Blaine Gabbert Injures Non-Throwing Shoulder and We Compare 2011 Injuries with 2012
By: Kim O'Hara | Posted: October 23, 2012
Source: Jaguars QB Blaine Gabbert awaiting second opinion, appears to have torn labrum non-throwing shoulder. Game status TBD. #nfl— Ed Werder (@Edwerderespn) October 23, 2012
It remains unofficial as he pursues a second opinion with Dr. James Andrews, but sure looks like Jacksonville quarterback Blaine Gabbert has a torn labrum in his left (non-throwing) shoulder. There’s been speculation as to how much time he may miss with the injury. Although a painful non-throwing shoulder is better than the alternative, it can still absolutely inhibit a quarterback’s success. Tennessee quarterback Jake Locker has been out over a month with an injury to his non-throwing shoulder; the Titans have the luxury of a competent veteran in Matt Hasselbeck, who has led the team to two consecutive victories.
The Jaguars aren’t likely to fare quite as well, should Gabbert be subjected to an extended absence. For as much flak that’s been tossed the second year player’s way in his brief career, he has improved in 2012. His backup, Chad Henne, inherited a 17-3 lead over Oakland when Gabbert was injured in the second quarter. Henne proceeded to throw for 71 yards, completing less than half of his passes, and the Jaguars ultimately lost in overtime. Throw in a foot injury for running back Maurice Jones-Drew, and a troubled Jaguars season has broached disaster territory.
While we await word on Gabbert and Jones-Drew, we at TFG starting thinking about this time last year, and how many more injuries there seemed to be. Through seven weeks of play in 2012, 94 players are listed on season-ending injured reserve. By comparison, through just four weeks in the 2011 season, 135 players had been diagnosed with season-ending injuries. That’s three weeks less in the injury count, but 41 more players injured. Working on the most basic of projections, Week 14 of this season could be looking at 188 players on IR. Week 14 in 2011? 274 players had gone on IR. That’s not including the final week injuries to players like Adrian Peterson and Rashard Mendenhall, either.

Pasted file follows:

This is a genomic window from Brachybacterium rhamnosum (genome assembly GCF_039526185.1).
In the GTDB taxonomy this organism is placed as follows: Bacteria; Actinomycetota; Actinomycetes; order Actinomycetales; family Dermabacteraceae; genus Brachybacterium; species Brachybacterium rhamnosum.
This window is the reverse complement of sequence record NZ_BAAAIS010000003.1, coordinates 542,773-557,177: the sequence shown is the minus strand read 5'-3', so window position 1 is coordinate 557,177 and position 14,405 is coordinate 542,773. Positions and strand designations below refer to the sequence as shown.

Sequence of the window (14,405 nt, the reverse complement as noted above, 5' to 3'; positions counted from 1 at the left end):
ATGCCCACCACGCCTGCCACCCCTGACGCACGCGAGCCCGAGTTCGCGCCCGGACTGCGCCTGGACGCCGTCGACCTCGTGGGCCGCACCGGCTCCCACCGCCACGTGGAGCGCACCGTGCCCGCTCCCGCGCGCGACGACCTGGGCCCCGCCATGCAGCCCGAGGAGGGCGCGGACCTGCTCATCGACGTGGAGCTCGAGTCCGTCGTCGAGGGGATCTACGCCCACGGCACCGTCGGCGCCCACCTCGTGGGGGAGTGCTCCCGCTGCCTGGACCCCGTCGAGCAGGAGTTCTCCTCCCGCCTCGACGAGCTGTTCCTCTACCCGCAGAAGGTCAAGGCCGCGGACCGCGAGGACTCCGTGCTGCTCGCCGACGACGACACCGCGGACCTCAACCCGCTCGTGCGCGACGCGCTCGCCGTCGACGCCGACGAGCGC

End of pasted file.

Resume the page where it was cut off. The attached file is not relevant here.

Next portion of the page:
There are two key contributing factors to the decline of injuries in 2012. The first, and most obvious, is the new amendment to the injured reserve rule. Players can now be placed on IR designated for return, meaning they have six to eight weeks to heal and return to the active roster. This gives teams the opportunity to allow their players to recover without wasting a spot on the 53-man roster. Injuries that could have ostensibly been rehabbed in eight weeks have historically resulted in an injured reserve label; teams weren’t likely to tie up a roster spot on a player not guaranteed to return, particularly role players who were less difficult to replace.
The lockout is the other contributing factor. Specific statistics proving this theory are difficult to come by, but a spike in season-ending injuries after a missed offseason probably isn’t a total coincidence. Players were unable to train and condition in a team environment with team-affiliated staff, and many appeared to have paid the price.
While we certainly wish all injured players the best in their recovery, we’re thrilled to see a marked decline in injuries at this point in the season, a trend we hope continues in the second half of the season.
Kim O'Hara is the Associate Editor of TheFootballGirl.com. She is an avid fan of sports in general, but the NFL in particular. She has also been a contributor to ESPN the Magazine. Follow her on Twitter: @arahomik
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